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Iterative Project Management Chapter 7.2 – Evolution and Phase Planning Modified considerably by your Instructor
© 2005 Ivar Jacobson International 2 Iterative Project Management / 04 - Phase Planning and Assessment Overview: Iterations Across The Lifecycle Inception –Executable release optional –May only be one iteration Elaboration –Demonstrate critical use cases –Result in executable architecture Construction –Result in usable software –Typically two or more iterations Transition –Releases based on feedback and fixes Early iterations address: High risks Stability Understanding Late iterations address: Functionality Performance Robustness
© 2005 Ivar Jacobson International 3 Iterative Project Management / 04 - Phase Planning and Assessment Planning an Evolution: Iteration Patterns – To show different Strategies… Incremental Development Evolutionary Development Incremental Delivery Extreme Programming / No Elaboration Immediate Construction / Virtual Phases
© 2005 Ivar Jacobson International 4 Iterative Project Management / 04 - Phase Planning and Assessment An Incremental Development Strategy (1 of 2) This is the ‘ideal’ iteration pattern offering all the benefits of ‘rapid application development’ (RAD) without the risks. (Slide next page) “The incremental strategy determines user needs and defines the system requirements, then performs rest of development in a sequence of builds. The first build incorporates parts of the planned capabilities, the next build adds more capabilities, and so on until the system is complete.” [Software Development and Documentation, MIL-STD-498, U.S. Department of Defense, 12/1994] The following iterations are characteristic: a short Inception iteration to establish scope, vision; define business case a single Elaboration iteration; requirements defined, architecture established several Construction iterations; use cases realized, architecture fleshed-out several Transition iterations, migrate product into the user community
© 2005 Ivar Jacobson International 5 Iterative Project Management / 04 - Phase Planning and Assessment Incremental Development - Strategy This strategy is appropriate when: Problem domain is familiar. Architecture is already proven / familiar Risks well understood and under control Team is experienced. A RAD approach…. Time Resources InceptionElaborationConstructionTransition Conceptual Prototype Architectural Baseline ReleaseDelivery
© 2005 Ivar Jacobson International 6 Iterative Project Management / 04 - Phase Planning and Assessment Evolutionary Development – Strategy (1 of 2) This is the pattern that most team’s first iterative and incremental evolution conforms to. (Slide next page) "The evolutionary strategy differs from the incremental in acknowledging user needs are not fully understood, and requirements cannot be defined up front, –Requirements are refined in each successive build." [MIL-STD-498] The following iterations are characteristic: Short Inception iteration - establish scope, vision; define business case Several Elaboration iterations; requirements refined at each iteration and the architecture evolved One or two Construction iterations; use cases realized, architecture is expanded upon; the application given a final polish Several Transition iterations to migrate product into user community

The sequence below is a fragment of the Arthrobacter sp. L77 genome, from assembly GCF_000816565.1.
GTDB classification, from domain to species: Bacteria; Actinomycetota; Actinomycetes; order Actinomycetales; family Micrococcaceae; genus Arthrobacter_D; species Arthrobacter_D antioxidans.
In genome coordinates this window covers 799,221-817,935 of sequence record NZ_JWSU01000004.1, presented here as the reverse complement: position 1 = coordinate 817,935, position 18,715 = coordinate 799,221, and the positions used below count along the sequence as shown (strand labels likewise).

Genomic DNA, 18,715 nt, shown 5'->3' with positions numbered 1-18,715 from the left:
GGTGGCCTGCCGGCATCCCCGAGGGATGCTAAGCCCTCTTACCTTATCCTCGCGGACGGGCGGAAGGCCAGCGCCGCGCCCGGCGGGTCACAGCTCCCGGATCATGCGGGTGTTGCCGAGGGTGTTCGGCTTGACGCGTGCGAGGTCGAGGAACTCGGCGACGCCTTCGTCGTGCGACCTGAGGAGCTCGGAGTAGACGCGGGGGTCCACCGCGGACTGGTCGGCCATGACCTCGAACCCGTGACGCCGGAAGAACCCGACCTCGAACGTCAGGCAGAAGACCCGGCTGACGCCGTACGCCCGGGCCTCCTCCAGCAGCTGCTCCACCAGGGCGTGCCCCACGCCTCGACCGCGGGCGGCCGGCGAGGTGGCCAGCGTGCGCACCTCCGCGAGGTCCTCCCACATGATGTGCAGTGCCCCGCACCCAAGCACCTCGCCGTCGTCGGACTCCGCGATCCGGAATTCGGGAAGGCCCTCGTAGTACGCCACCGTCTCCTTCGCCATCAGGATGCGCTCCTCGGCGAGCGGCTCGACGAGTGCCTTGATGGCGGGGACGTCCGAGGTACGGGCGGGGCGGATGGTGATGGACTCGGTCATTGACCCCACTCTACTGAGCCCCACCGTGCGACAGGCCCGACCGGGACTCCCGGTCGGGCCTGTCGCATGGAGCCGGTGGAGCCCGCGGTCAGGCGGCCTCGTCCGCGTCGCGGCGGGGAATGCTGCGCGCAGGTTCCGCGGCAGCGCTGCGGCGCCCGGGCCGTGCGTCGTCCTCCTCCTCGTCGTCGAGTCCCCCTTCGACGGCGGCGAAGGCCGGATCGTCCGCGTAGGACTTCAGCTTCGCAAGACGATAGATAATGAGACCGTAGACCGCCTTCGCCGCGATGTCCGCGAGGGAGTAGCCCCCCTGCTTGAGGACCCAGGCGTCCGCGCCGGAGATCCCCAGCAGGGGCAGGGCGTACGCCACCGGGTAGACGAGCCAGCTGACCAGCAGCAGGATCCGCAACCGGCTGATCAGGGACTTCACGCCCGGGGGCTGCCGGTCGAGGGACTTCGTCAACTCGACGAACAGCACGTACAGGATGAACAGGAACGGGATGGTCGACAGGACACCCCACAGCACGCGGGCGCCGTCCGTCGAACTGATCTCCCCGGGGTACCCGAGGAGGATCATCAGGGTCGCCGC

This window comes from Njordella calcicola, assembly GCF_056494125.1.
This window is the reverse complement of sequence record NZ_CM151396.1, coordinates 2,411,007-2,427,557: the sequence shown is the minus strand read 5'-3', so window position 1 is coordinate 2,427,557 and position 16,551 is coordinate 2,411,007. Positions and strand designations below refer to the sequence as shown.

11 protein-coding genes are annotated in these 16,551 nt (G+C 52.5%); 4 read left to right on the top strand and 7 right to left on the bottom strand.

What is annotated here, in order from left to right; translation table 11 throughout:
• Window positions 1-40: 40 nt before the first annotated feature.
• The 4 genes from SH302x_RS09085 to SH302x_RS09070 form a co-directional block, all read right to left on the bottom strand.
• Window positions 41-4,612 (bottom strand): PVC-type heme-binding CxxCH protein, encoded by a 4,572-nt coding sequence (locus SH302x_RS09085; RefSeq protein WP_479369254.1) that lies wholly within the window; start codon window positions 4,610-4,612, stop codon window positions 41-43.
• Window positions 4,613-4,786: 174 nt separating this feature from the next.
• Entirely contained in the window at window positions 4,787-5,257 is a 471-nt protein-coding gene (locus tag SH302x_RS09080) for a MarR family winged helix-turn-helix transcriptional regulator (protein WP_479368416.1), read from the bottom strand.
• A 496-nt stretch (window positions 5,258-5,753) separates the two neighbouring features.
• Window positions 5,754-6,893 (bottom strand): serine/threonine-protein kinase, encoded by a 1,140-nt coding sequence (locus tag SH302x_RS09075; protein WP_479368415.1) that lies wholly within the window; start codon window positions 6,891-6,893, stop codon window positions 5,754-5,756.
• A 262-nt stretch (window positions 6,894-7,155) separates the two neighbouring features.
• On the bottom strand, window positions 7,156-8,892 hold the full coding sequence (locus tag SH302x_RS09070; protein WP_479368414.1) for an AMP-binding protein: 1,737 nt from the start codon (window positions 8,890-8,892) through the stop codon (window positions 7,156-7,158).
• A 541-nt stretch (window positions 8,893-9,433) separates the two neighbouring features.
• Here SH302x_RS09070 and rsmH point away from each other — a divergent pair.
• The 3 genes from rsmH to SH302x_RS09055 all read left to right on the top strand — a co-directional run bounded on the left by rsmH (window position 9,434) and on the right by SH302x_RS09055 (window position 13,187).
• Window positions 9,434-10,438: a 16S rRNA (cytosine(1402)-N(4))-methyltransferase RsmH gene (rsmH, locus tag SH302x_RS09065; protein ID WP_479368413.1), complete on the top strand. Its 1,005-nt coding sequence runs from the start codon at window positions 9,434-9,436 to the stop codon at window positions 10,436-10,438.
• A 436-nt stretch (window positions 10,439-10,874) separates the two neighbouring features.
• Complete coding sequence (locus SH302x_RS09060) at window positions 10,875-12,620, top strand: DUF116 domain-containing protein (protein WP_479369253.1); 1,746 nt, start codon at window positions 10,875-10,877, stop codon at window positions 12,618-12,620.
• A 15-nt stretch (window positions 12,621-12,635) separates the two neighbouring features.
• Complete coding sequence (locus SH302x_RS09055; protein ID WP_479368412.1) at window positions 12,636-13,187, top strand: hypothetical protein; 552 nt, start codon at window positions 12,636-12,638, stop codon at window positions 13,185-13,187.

© 2005 Ivar Jacobson International 7 Iterative Project Management / 04 - Phase Planning and Assessment Evolutionary Development This strategy is appropriate when: Problem domain - new or unfamiliar. Architecture - new or unfamiliar all high risk Iterative development - new or unfamiliar factors… Team - inexperienced. (note: number of iterations only for illustrative purposes) Time Resources InceptionElaborationConst’nTransition Conceptual Prototype Architectural Baseline ReleaseDelivery
© 2005 Ivar Jacobson International 8 Iterative Project Management / 04 - Phase Planning and Assessment An Incremental Delivery Strategy…(1 of 2) Pattern where multiple deliveries provided to customer is quite common for Internet site development where new content releases are expected monthly May be required for tight time-to-market pressures, where delivery of certain key features early can yield significant business benefits. [Tom Gilb, Principles of Software Engineering Management, Wokingham, Addison-Wesley, 1988]. In terms of the phase-iteration approach, the transition phase begins early on and has the most iterations. Strategy requires a very stable architecture, which is hard to achieve in an initial development cycle, for an "unprecedented" system. The following iterations are characteristic: Short Inception iteration: establish scope, vision: define business case Single Elaboration iteration - a stable architecture is baselined Single Construction iteration: use cases realized; architecture fleshed-out Several Transition iterations each of which delivers a new release of the product (with increased functionality) into the user community